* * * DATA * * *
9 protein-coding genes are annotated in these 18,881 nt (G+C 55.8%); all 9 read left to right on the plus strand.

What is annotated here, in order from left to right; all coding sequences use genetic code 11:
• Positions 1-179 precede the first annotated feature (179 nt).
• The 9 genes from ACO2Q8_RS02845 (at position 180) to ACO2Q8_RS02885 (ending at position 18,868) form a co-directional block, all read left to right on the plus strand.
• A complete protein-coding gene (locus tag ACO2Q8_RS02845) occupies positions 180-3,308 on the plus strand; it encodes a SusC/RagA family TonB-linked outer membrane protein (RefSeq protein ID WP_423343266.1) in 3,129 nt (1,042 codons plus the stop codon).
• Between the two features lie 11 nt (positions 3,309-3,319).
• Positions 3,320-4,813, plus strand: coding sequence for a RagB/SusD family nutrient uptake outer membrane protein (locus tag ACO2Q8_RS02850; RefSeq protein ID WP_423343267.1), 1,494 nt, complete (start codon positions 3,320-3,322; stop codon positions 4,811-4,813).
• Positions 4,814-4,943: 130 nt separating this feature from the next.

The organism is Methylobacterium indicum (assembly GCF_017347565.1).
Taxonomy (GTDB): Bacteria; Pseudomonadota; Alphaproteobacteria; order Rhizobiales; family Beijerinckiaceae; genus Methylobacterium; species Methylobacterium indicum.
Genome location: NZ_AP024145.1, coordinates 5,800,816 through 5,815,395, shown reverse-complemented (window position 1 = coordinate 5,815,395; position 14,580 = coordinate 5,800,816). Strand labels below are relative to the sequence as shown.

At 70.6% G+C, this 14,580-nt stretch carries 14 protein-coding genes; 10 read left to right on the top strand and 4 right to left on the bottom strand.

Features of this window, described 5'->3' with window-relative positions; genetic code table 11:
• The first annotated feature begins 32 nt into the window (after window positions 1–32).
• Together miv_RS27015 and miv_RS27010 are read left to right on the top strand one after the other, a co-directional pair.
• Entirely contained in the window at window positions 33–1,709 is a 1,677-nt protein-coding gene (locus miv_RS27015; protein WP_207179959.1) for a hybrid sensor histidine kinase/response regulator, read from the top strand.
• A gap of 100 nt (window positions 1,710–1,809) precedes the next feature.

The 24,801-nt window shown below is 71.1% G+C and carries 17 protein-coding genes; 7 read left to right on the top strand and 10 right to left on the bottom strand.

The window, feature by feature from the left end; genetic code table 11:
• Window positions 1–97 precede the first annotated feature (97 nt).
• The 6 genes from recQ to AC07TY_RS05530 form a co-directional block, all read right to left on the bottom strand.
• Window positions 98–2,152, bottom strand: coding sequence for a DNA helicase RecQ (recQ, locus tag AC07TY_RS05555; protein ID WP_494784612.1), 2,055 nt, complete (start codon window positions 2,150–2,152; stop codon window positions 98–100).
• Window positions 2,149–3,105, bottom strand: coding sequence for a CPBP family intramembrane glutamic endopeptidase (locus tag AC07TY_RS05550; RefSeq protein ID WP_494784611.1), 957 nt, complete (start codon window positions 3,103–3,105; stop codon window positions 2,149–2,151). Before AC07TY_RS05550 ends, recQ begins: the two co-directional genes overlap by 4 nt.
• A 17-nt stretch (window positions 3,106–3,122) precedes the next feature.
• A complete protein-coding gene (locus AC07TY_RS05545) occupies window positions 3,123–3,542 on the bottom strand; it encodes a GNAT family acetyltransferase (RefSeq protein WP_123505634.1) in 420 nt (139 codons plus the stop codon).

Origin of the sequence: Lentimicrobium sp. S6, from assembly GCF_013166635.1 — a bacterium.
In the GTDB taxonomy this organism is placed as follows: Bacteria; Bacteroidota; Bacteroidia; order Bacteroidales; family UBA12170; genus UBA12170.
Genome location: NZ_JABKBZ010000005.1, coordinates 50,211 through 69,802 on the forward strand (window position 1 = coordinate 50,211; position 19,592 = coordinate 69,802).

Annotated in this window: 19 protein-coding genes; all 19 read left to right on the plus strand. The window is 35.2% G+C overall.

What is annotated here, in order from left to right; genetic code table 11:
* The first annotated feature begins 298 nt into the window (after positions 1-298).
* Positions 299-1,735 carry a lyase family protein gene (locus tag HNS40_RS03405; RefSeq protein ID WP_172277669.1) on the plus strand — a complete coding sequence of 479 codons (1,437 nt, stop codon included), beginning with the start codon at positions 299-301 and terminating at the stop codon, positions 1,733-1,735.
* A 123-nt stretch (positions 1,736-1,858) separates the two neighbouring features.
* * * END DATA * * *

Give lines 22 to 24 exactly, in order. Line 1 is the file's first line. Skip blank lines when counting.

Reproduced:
• Window positions 98–2,152, bottom strand: coding sequence for a DNA helicase RecQ (recQ, locus tag AC07TY_RS05555; protein ID WP_494784612.1), 2,055 nt, complete (start codon window positions 2,150–2,152; stop codon window positions 98–100).
• Window positions 2,149–3,105, bottom strand: coding sequence for a CPBP family intramembrane glutamic endopeptidase (locus tag AC07TY_RS05550; RefSeq protein ID WP_494784611.1), 957 nt, complete (start codon window positions 3,103–3,105; stop codon window positions 2,149–2,151). Before AC07TY_RS05550 ends, recQ begins: the two co-directional genes overlap by 4 nt.
• A 17-nt stretch (window positions 3,106–3,122) precedes the next feature.